in category Golang Programming

### Introduction

In this blog post, I want to share my approach to testing functions involving randomness in Go. Recently, I was asked how I would test a specific function that calculates possible directions for an object to move. Initially, I didn’t come up with a good idea. Here, I’ll discuss how I’d solve this problem in a real-world application with a detailed explanation.

### The Function in Question

The function calculates all possible directions that an object can move (up, down, left, right) without violating boundaries. It then randomly selects a valid direction and returns the new coordinates.

```
type option struct {
x, y int
}
const size = 10
func newPosition(x, y int) (int, int) {
options := []option{
{-1, 0},
{1, 0},
{0, -1},
{0, 1},
}
possibilities := []option{}
for _, opt := range options {
newx := x + opt.x
newy := y + opt.y
if newx < 0 || newy < 0 {
continue
}
if newx == size || newy == size {
continue
}
possibilities = append(possibilities, opt)
}
n := rand.Intn(len(possibilities))
r := possibilities[n]
return x + r.x, y + r.y
}
```

### The TDD Problem

Test-Driven Development (TDD) is a powerful tool for improving code quality and increasing code coverage. While I don’t use it daily, it’s invaluable to have in my toolbox. The reason I don’t use it every day is that TDD doesn’t fit every situation. Testing the original function is a good example of where we need to seek better solutions.

### Dependency Injection

A colleague suggested using dependency inversion to inject a function that would replace the `rand.Intn`

call. This approach allows us to control the randomness during testing.

```
func newPosition(x, y int, r func(int) int) (int, int) {
options := []option{
{-1, 0},
{1, 0},
{0, -1},
{0, 1},
}
possibilities := []option{}
for _, opt := range options {
newx := x + opt.x
newy := y + opt.y
if newx < 0 || newy < 0 {
continue
}
if newx == size || newy == size {
continue
}
possibilities = append(possibilities, opt)
}
n := r(len(possibilities))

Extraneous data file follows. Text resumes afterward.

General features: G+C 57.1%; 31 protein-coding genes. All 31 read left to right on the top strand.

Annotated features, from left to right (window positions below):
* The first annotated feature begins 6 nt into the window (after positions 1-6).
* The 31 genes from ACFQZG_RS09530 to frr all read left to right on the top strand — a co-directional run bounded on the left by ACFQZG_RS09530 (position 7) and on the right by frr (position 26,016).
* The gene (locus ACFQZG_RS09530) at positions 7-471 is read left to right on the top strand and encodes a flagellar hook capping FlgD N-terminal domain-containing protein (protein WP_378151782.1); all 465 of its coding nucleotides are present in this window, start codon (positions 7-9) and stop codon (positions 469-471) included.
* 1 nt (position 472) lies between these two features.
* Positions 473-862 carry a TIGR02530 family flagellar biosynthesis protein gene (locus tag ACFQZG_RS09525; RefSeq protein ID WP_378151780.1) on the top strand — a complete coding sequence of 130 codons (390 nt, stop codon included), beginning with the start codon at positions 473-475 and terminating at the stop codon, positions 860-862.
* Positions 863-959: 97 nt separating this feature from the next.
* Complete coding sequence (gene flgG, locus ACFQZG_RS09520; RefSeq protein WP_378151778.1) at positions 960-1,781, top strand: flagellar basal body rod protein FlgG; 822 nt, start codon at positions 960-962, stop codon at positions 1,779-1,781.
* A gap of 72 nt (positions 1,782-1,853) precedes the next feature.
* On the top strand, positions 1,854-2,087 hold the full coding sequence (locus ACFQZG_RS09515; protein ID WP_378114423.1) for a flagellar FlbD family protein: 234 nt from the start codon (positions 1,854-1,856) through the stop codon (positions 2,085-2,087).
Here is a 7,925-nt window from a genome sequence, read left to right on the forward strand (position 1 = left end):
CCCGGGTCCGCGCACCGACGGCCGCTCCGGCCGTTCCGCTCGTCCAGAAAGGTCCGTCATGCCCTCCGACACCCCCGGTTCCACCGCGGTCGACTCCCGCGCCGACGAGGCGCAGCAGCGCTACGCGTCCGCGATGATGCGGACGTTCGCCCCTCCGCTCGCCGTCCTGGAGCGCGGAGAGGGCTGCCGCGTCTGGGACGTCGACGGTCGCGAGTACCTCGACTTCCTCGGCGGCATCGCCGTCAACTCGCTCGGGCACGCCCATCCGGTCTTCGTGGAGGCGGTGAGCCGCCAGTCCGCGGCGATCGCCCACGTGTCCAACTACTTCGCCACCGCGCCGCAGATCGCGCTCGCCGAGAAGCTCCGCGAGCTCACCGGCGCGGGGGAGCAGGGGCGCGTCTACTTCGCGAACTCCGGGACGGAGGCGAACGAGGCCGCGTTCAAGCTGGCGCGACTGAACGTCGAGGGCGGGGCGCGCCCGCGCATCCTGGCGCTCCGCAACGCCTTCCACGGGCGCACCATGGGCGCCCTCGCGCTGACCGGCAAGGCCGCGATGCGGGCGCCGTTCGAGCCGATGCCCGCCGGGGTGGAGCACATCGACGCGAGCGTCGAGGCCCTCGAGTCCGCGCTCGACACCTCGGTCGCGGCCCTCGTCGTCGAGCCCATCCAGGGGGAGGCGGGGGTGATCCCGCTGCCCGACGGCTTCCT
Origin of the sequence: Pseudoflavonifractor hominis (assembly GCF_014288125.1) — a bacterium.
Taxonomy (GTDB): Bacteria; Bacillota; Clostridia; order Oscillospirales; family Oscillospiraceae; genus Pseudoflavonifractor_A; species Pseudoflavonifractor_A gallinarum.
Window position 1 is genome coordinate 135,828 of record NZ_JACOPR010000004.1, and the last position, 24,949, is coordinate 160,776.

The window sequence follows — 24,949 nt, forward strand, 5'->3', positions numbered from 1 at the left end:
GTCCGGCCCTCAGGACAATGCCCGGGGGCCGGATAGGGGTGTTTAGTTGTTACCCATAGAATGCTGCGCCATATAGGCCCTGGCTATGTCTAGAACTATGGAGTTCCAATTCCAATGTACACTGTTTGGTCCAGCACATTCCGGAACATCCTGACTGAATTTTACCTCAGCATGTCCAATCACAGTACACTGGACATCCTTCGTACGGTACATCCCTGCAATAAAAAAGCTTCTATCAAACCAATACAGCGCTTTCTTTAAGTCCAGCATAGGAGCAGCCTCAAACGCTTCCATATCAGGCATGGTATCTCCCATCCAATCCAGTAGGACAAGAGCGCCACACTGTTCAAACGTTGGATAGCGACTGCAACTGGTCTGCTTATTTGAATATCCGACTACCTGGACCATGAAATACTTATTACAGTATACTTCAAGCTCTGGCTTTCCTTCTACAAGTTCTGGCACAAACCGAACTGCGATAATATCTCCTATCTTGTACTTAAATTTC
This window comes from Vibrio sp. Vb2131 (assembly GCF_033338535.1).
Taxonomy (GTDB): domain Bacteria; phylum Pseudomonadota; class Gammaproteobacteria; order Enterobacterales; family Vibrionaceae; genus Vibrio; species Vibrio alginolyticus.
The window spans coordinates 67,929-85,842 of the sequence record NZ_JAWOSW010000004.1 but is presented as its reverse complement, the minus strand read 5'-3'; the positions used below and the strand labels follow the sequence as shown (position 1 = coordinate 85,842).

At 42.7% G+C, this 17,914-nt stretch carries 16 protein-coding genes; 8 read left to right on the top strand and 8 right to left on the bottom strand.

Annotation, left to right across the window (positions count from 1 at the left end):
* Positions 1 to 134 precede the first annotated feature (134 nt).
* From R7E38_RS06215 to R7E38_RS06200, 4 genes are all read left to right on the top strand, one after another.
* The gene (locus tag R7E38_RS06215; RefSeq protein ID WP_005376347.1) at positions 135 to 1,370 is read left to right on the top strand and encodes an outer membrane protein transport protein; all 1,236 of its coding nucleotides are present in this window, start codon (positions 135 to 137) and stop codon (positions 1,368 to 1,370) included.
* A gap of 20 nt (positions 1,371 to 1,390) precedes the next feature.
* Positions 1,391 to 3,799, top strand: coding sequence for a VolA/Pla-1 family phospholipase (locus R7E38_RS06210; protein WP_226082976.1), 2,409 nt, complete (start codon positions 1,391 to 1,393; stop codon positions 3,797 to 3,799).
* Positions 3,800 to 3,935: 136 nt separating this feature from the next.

r := possibilities[n]
return x + r.x, y + r.y
}
```

This approach solves the problem, but there a few drawbacks:

- It exposes a low-level detail about how the function works.
- The testing code becomes more complicated and less readable due to mocking the
`r(int) int`

function.

### Using a seed

To have more control over the values that rand.Intn gives, we can use the methods rand.Seed or rand.New(rand.NewSource(seed)). This allows us to prepare the expected output without relying on randomness, making our tests predictable.

There is a rule that says we [shouldn’t mock what we don’t own(https://testing.googleblog.com/2020/07/testing-on-toilet-dont-mock-types-you.html), and I think we can agree that we don’t own the standard library. That’s why I try to avoid mocking it if possible. Another reason why I’m not a huge fan of this approach is that we’re preparing the set of input-output values ourselves, but in real-world code, we might encounter completely different values that our code may not be ready for.

And I don’t like the false sense of safety.

### Statistical Testing

Instead of fighting the randomness of the behavior, we should accept it and focus on the function’s behavior rather than its internal workings. My solution is inspired by how the Go team tests benchmarks and compares their results. They leave some room for unpredictability, and we should too.

```
package main
import (
"math/rand"
"testing"
"time"
)
func TestCalculate(t *testing.T) {
rand.Seed(time.Now().UnixNano())
// Define a grid for testing
grid := make([][]int, size)
for i := range grid {
grid[i] = make([]int, size)
}
// Populate the grid with some test values
grid[2][2] = 5
grid[5][5] = 3
iterations := 1000
elementZeroCounts := make([]int, iterations)
for i := 0; i < iterations; i++ {
modified := calculate(grid)
// Count elements with zero values
zeroCount := 0
for x := 0; x < size; x++ {
for y := 0; y < size; y++ {
if modified[x][y] == 0 {
zeroCount++
}
}
}
elementZeroCounts[i] = zeroCount
}
// Calculate average, min, max, and standard deviation
var sum, sumSq float64
min, max := elementZeroCounts[0], elementZeroCounts[0]
for _, count := range elementZeroCounts {
sum += float64(count)
sumSq += float64(count * count)
if count < min {
min = count
}
if count > max {
max = count
}
}
mean := sum / float64(iterations)
variance := sumSq/float64(iterations) - mean*mean
stdDev := sqrt(variance)
t.Logf("Mean: %v, Min: %v, Max: %v, StdDev: %v", mean, min, max, stdDev)
// Check if the output is within an acceptable range
if mean < 20 || mean > 40 {
t.Errorf("Mean zero count out of expected range: %v", mean)
}
}
```

By focusing on the statistical properties of the outputs over many runs, we ensure that the function behaves correctly without being overly deterministic about individual outputs.

### Conclusion

In this article, I’ve explored different approaches to testing functions involving randomness. By using dependency inversion or focusing on statistical testing, we can ensure our functions work correctly without exposing low-level details or complicating our tests.

I welcome your thoughts or alternative approaches in the comments section below!

Tags: #golang #interview #testing